Conference Coverage

Short cervical length more common among black women, and more predictive of preterm birth


 

REPORTING FROM THE PREGNANCY MEETING

– Black women are more than twice as likely as nonblacks to have a short cervix in midpregnancy – a finding that may bear some responsibility for their consistently higher rates of spontaneous preterm birth.

A large retrospective study of more than 16,500 women determined that having a cervical length of 20 mm or less was 2.6 times more common among black women than it was among women of other races or ethnicities, Katherine Bligard, MD, reported at the meeting sponsored by the Society for Maternal-Fetal Medicine. And no matter what the cervical length cutoff – from 20 mm or less all the way up to 25 mm – having a short cervix conferred a significantly higher risk of spontaneous preterm birth upon black women than it did upon the comparator groups.

Spontaneous preterm birth rate before 37 weeks
“Cervical length appears to be more predictive of spontaneous preterm birth in African American women,” said Dr. Bligard of Washington University, St. Louis. “This higher incidence of short cervix may at least in part explain these rates in African American women, and they should be strongly counseled about the risks if they are found to have a short cervix.”

Dr. Bligard and her colleagues retrospectively examined the prevalence of short cervical length in a cohort of 16,598 women who underwent transvaginal ultrasound for cervical length measurement at a single institution between 2011 and 2016. Of these, 5,303 identified as black. These women were significantly younger than were the women who were not black (27 vs. 31 years, respectively) and were seen at a later gestational age (20.2 vs. 19.8 weeks). They were more likely to be smokers (10% vs. 5%), to be obese (40% vs. 25%), to be multiparous (70% vs. 65%), and to have a history of spontaneous preterm birth (6% vs. 3%).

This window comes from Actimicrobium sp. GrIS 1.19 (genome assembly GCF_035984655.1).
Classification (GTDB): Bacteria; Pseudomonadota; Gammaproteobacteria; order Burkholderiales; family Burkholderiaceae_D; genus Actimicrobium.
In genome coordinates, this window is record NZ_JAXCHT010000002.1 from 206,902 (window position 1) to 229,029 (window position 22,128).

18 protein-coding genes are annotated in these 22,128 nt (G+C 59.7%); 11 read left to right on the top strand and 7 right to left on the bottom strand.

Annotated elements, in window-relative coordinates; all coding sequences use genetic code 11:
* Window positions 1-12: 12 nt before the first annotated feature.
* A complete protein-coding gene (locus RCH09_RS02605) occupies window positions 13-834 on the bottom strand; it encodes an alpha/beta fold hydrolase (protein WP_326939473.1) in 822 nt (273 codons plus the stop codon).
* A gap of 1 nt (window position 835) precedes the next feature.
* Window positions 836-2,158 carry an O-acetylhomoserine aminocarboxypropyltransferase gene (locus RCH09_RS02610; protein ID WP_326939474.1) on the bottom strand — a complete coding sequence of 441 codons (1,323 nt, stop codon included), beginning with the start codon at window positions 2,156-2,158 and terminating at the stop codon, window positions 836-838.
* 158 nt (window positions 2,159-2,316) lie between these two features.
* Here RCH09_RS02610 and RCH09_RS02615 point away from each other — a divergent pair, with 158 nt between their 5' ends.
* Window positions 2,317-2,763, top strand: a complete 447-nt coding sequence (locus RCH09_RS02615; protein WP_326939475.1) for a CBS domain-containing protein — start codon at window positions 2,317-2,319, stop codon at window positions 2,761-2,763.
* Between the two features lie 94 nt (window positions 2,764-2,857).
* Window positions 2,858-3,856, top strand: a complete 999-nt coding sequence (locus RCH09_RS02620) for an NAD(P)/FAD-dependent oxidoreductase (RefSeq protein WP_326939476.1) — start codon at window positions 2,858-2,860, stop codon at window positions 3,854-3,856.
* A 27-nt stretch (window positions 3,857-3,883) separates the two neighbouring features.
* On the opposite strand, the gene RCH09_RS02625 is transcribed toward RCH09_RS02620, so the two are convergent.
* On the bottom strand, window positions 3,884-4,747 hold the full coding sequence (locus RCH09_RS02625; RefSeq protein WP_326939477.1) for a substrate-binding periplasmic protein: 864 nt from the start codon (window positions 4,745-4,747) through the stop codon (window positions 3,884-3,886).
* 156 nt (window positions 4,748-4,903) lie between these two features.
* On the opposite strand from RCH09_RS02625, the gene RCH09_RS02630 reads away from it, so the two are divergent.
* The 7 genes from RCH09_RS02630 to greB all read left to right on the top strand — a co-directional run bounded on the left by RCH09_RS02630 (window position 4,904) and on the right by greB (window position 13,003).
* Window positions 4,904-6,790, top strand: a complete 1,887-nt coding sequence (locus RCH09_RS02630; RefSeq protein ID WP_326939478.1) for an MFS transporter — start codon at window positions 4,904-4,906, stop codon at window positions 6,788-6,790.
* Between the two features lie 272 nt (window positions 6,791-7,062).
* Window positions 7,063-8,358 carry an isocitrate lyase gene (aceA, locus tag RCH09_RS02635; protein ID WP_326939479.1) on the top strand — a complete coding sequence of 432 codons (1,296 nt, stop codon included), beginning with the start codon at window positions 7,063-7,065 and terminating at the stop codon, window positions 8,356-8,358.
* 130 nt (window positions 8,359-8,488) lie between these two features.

The mean cervical length was significantly shorter in black women (40.3 vs. 41.1 mm). Significantly more had a cervical length of 25 mm or less (3% vs. 1.2%) or 20 mm or less (1.9% vs. 0.6%). After adjusting for gestational age at scan, tobacco use, and history of preterm birth, black women were twice as likely to have a cervical length of 25 mm or less and 2.6 times more likely to have one of 20 mm or less.

An area-under-the-curve analysis showed that shorter cervical length was significantly more predictive of spontaneous preterm birth for black women than it was for nonblack women (AUC, 0.66 vs. 0.62).

Dr. Bligard also looked at sensitivity and specificity for preterm birth at different gestational ages. At a 20 mm or less cutoff, cervical length in black women was just as specific for preterm birth occurring at less than 24 weeks, less than 28 weeks, less than 34 weeks, and less than 37 weeks (98%-99%), but it had a much higher sensitivity (44% vs. 26%, 36% vs. 23%, 26% vs.13%, and 12% vs. 5%, respectively).

The rate of preterm birth was higher for black women at every cervical length cutoff examined, Dr. Bligard noted.

The results should guide current therapy and inform future investigations, she suggested.

“Our data also suggest that race-based cervical length cutoffs may be beneficial in driving treatment, especially in light of the therapies that are available,” Dr. Bligard said. “Future studies should evaluate the efficacy of currently available therapies at a longer cervical length in African American women.”

Washington University sponsored the study, which was also funded by a training grant from the National Institutes of Health. Dr. Bligard had no financial disclosures.

SOURCE: Bligard K et al. Am J Obstet Gynecol. 2018;218:S62-3.

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